Systematic architecture is based on the cube (with its distortions), the sides of which intersect orthogonally, with horizontal utility areas (floors) and vertical intersections of space (partitions).

A spatial structure attempts to integrate the diagonals (oblique forms) frequently occurring in practice within a particular system, such as stairs, ramps, inclined roofs, oblique utility areas, constructive diagonals in grids.

If the empty spaces of lattices are to be used, this results in a conflict between constructive diagonals and space to be used, between statics and use. Spatial diagonals are excluded, flat diagonals are located in the vertical surfaces (walls) of an habitable structure with horizontal planes and vertical separations.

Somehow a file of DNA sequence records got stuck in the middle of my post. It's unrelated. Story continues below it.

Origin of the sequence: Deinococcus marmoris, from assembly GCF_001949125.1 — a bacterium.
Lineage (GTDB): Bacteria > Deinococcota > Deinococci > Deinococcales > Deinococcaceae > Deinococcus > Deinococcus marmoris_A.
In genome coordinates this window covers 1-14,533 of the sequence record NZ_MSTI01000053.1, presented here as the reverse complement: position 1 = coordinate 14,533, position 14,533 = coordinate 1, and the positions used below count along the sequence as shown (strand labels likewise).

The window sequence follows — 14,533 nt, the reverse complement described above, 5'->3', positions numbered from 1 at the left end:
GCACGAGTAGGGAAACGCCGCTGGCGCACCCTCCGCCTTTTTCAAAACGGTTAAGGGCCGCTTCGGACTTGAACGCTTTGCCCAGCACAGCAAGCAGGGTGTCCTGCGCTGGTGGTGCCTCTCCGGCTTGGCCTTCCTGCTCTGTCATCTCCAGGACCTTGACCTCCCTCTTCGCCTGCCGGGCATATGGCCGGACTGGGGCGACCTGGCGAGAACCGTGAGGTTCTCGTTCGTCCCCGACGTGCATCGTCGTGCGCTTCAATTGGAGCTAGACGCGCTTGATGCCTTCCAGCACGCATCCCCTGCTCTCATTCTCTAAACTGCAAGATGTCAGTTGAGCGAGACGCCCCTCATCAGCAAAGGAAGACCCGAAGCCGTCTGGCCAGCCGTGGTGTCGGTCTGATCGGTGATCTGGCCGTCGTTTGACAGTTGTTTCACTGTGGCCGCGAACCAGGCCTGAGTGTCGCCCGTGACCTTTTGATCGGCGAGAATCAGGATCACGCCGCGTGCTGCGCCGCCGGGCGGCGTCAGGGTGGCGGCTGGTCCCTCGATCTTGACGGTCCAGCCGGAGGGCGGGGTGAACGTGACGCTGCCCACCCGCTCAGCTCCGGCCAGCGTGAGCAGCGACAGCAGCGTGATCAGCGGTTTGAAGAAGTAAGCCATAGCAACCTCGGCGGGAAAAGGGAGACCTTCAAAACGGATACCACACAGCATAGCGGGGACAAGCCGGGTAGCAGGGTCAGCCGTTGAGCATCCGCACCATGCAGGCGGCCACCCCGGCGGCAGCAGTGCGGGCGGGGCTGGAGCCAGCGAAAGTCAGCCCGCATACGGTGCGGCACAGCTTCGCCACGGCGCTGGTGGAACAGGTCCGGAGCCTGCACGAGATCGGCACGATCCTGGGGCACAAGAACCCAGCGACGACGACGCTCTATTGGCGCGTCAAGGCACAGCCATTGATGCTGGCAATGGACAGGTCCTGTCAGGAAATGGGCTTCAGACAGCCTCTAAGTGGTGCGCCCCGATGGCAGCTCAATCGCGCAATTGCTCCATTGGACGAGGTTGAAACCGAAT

A geometrical figure with orthogonal faces is the prism, for the positions

• a- quadratic or octagonal prism
• b- triangular- or hexagonal prism
• g- rectangular prism
• d- pentagonal or decagonal prism

An architecture developed on a spatial grid according to my definition can be varied:

• through the choice of positions (a, b and g) and others
• through specific distortion
• through the size of the elements to adapt to the static stress
• through the type of the parts (1D bar or rod, 2D surface, 3D bodies)
• through the selection between crystalline (Ö1, Ö2, Ö3) and quasicrystalline lattices (1/j, 1, j, j²)
• through progressive/ degressive serial arrangement
• through transition to "deconstructivism"
• through the combination of compression and tension members of different constructional elements.

Even a "deconstructive" or amorphous structure is only usable if it has horizontal utility areas..

USABILITY
LIBESKIND